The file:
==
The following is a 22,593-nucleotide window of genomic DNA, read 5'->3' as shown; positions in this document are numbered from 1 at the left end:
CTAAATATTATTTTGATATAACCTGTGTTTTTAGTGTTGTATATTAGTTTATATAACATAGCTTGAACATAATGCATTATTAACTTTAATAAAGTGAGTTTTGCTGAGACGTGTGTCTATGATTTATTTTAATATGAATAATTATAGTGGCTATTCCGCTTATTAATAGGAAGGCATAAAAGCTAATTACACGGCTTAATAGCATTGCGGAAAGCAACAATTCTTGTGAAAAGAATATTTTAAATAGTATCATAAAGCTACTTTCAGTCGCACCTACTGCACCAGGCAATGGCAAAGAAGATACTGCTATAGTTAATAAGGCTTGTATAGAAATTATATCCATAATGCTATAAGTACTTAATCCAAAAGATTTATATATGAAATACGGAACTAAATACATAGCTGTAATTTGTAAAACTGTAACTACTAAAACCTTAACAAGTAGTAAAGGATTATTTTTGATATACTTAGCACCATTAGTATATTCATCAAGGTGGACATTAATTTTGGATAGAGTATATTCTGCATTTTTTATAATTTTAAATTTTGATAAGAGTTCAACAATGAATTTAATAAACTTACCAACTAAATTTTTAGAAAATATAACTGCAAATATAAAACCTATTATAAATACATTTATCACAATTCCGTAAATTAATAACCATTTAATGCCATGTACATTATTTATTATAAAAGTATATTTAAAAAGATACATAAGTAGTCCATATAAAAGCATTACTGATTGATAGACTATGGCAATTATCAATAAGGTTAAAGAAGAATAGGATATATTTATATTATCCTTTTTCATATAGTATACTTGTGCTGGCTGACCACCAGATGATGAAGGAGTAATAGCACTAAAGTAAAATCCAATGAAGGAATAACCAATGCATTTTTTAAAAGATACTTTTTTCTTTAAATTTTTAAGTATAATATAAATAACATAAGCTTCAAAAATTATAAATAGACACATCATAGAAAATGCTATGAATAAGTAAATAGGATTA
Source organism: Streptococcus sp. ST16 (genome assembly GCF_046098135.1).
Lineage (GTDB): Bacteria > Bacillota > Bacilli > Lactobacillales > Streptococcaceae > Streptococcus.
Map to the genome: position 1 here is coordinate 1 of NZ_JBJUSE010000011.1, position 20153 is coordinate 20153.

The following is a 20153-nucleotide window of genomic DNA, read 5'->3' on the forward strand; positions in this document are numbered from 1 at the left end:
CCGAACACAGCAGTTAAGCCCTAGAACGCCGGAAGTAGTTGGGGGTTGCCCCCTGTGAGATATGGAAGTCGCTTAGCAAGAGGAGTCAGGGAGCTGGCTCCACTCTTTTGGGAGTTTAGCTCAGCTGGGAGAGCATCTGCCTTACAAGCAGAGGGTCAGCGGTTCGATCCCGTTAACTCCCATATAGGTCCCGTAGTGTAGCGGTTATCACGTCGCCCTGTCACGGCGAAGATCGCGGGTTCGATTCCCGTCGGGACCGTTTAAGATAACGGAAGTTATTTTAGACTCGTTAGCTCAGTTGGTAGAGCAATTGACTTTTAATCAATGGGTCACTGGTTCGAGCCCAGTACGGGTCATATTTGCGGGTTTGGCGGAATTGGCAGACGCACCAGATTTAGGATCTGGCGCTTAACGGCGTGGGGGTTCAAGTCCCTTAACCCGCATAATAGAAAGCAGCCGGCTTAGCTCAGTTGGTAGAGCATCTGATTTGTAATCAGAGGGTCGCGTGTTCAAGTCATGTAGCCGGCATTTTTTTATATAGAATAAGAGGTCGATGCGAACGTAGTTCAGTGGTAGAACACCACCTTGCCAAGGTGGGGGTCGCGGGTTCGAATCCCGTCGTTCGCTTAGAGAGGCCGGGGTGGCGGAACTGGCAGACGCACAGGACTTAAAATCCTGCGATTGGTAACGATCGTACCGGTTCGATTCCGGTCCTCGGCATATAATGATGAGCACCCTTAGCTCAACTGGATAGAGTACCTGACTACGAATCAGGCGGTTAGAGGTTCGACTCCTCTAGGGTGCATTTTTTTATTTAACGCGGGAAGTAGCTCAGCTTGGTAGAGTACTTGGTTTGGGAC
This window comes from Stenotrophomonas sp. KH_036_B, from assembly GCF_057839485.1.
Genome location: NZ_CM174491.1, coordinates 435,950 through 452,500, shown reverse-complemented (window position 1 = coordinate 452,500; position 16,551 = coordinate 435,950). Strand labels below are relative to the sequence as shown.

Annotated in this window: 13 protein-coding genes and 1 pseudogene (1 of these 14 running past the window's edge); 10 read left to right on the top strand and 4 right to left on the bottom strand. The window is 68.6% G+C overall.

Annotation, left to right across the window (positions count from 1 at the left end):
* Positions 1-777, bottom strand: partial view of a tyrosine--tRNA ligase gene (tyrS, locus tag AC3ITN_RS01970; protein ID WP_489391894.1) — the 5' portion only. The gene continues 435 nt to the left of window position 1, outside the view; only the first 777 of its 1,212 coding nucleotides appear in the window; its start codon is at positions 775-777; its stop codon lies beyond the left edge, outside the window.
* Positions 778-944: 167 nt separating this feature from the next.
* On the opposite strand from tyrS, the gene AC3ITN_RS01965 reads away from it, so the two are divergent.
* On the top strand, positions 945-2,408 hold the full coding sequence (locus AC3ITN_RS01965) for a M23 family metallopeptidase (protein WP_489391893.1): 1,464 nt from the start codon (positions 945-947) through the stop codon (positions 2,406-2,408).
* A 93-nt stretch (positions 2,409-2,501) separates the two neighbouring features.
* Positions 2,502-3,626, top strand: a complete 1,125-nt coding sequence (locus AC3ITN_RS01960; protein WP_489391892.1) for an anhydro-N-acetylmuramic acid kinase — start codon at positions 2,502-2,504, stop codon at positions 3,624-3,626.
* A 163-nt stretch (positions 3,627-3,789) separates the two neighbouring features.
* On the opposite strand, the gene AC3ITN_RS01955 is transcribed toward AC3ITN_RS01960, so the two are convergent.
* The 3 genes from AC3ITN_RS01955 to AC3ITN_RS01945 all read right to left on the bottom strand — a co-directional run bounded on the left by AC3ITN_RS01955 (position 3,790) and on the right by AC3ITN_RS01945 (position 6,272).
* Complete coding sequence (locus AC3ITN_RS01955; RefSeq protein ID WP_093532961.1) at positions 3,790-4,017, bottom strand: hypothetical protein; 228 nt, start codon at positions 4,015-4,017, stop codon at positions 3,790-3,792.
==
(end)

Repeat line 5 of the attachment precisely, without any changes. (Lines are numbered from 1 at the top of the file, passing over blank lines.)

Map to the genome: position 1 here is coordinate 1 of NZ_JBJUSE010000011.1, position 20153 is coordinate 20153.